The United States has the unenviable record of spending the most on healthcare among other industrialized countries. America spends a whopping 18 percent of its GDP on keeping its citizens fit. It is natural that a number of schemes have been proposed to slash such gargantuan expenses. Bundled payments are one of such proposal. Medicare has already done a few pilot runs for hip replacements and knee replacements. It is seen that other than lowering costs, the quality of care did improve when this system was implemented.
Medicare and bundled payments
The bundled payments scheme was started by Medicare. It is not a brand new scheme, with variations of this concept tried before. The scheme takes a procedure, like a hip replacement, and views it as a complete product or service. The latter is packaged into a single service or payment. A big departure from Medicare's previous efforts was that the bundled payments scheme became a mandatory one. The option of choice was taken away from the hospitals. The scheme was rolled across a few selected regions in the United States.
The reactions from the participating hospitals were mixed. Some hospitals liked it, seeing it as an opportunity for trimming up the hospitalization process and a chance at increasing the profit margins. Other hospitals were terrified of the possibility that they will be deemed responsible for any untoward health complications which may happen outside their walls. According to analysts, hospitals saved approximately five percent of total cost of joint replacement or similar operations. This five percent is an excellent sum if calculated cumulatively over a year. A bird's eye view of all participating hospitals reveals that a few hospitals are winning and a few hospitals, losing.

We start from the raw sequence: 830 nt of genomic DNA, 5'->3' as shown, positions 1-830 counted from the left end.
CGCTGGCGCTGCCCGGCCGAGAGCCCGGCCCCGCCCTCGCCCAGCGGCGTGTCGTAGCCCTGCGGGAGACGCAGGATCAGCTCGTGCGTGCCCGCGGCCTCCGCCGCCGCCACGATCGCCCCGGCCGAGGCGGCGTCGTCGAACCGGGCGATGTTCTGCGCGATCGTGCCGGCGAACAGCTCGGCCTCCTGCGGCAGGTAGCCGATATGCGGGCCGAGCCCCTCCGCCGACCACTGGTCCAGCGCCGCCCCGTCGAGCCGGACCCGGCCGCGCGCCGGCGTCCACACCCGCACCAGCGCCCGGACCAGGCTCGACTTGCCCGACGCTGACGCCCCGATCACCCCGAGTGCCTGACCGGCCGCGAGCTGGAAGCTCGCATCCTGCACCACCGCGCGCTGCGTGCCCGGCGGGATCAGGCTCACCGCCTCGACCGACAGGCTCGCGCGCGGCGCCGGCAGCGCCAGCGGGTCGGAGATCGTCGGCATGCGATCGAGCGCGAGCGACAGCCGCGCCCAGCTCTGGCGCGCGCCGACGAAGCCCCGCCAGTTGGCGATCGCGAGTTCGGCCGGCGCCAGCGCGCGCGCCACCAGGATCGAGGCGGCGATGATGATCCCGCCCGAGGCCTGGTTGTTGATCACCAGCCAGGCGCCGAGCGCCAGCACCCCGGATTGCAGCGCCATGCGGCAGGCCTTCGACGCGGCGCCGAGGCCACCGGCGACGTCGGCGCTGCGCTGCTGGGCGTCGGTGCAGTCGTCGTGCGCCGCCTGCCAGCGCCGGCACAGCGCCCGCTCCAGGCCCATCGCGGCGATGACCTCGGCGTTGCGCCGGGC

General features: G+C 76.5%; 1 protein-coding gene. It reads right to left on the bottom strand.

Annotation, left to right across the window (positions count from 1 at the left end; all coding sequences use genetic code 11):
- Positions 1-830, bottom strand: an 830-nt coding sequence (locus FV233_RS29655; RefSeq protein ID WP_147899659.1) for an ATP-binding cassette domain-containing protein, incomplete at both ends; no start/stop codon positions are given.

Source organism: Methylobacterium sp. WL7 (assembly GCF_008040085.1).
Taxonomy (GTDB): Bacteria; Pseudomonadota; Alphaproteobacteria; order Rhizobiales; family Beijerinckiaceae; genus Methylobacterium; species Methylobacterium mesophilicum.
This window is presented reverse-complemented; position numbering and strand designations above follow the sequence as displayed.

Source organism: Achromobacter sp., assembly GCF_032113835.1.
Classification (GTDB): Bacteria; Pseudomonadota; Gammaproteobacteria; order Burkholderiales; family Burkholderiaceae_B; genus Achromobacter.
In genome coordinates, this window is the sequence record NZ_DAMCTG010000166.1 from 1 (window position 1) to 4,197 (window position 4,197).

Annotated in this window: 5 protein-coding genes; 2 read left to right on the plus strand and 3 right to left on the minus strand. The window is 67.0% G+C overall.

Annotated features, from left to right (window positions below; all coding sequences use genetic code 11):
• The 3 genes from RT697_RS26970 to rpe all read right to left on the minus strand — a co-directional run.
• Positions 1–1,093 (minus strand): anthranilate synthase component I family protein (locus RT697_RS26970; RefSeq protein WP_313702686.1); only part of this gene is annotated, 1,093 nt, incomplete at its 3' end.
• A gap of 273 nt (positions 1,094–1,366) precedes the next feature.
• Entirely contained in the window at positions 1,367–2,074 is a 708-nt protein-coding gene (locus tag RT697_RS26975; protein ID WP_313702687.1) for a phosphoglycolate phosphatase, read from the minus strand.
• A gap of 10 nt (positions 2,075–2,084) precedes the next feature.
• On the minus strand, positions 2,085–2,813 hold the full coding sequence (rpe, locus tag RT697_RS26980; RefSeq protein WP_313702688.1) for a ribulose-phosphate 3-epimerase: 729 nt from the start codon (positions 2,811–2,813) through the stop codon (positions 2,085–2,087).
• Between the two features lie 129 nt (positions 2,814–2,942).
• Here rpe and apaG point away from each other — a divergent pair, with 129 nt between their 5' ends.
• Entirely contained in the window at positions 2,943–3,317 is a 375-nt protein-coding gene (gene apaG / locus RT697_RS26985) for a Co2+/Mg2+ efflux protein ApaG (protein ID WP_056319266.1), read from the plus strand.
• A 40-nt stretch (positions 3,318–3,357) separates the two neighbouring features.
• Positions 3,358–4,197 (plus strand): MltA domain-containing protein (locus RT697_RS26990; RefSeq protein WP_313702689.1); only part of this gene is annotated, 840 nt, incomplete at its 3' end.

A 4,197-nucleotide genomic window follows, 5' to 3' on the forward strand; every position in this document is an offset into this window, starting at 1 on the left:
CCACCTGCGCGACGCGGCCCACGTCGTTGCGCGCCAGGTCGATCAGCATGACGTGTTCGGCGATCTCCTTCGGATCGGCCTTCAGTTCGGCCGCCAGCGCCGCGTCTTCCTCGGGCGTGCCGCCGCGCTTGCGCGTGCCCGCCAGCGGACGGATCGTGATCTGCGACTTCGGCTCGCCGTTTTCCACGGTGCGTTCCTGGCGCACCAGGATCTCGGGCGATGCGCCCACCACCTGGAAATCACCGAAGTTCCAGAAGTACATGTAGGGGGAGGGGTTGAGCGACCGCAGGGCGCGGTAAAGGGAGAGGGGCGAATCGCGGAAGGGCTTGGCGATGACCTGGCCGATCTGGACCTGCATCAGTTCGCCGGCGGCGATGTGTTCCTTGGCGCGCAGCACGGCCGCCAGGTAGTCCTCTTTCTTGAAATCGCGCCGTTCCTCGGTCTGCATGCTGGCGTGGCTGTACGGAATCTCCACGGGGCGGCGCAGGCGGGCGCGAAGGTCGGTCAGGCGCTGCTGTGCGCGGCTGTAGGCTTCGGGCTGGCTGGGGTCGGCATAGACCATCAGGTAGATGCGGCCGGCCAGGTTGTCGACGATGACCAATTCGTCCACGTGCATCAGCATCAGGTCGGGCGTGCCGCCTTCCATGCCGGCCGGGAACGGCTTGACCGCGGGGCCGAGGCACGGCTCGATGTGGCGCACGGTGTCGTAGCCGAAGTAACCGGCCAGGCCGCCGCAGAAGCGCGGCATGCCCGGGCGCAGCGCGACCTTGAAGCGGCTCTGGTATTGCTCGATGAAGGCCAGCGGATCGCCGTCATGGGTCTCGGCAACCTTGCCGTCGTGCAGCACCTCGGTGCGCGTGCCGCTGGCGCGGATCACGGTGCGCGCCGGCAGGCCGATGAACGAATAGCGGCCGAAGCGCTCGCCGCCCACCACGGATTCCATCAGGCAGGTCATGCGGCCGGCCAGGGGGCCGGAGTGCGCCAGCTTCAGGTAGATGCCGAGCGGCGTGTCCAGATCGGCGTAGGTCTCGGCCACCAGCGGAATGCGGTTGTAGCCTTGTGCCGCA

Not all procedures
The US Government can take these results as proof of concept. Knee surgery and hip surgery are regarded as ideal, to try as they are well-defined procedures along with recovery. It is known that people enjoy active movement only about 90 days after the operation. If this is done by the patient, then one can deduce the affected individual being fully recovered. In contrast, patients of heart bypass surgeries cannot say whether the procedure was safe completely or not. Bundled payments, however, can be done for heart attack patients or individuals undergoing cardiac rehabilitation. The best beneficiaries of bundled payments are the patients as their premium payments get reduced.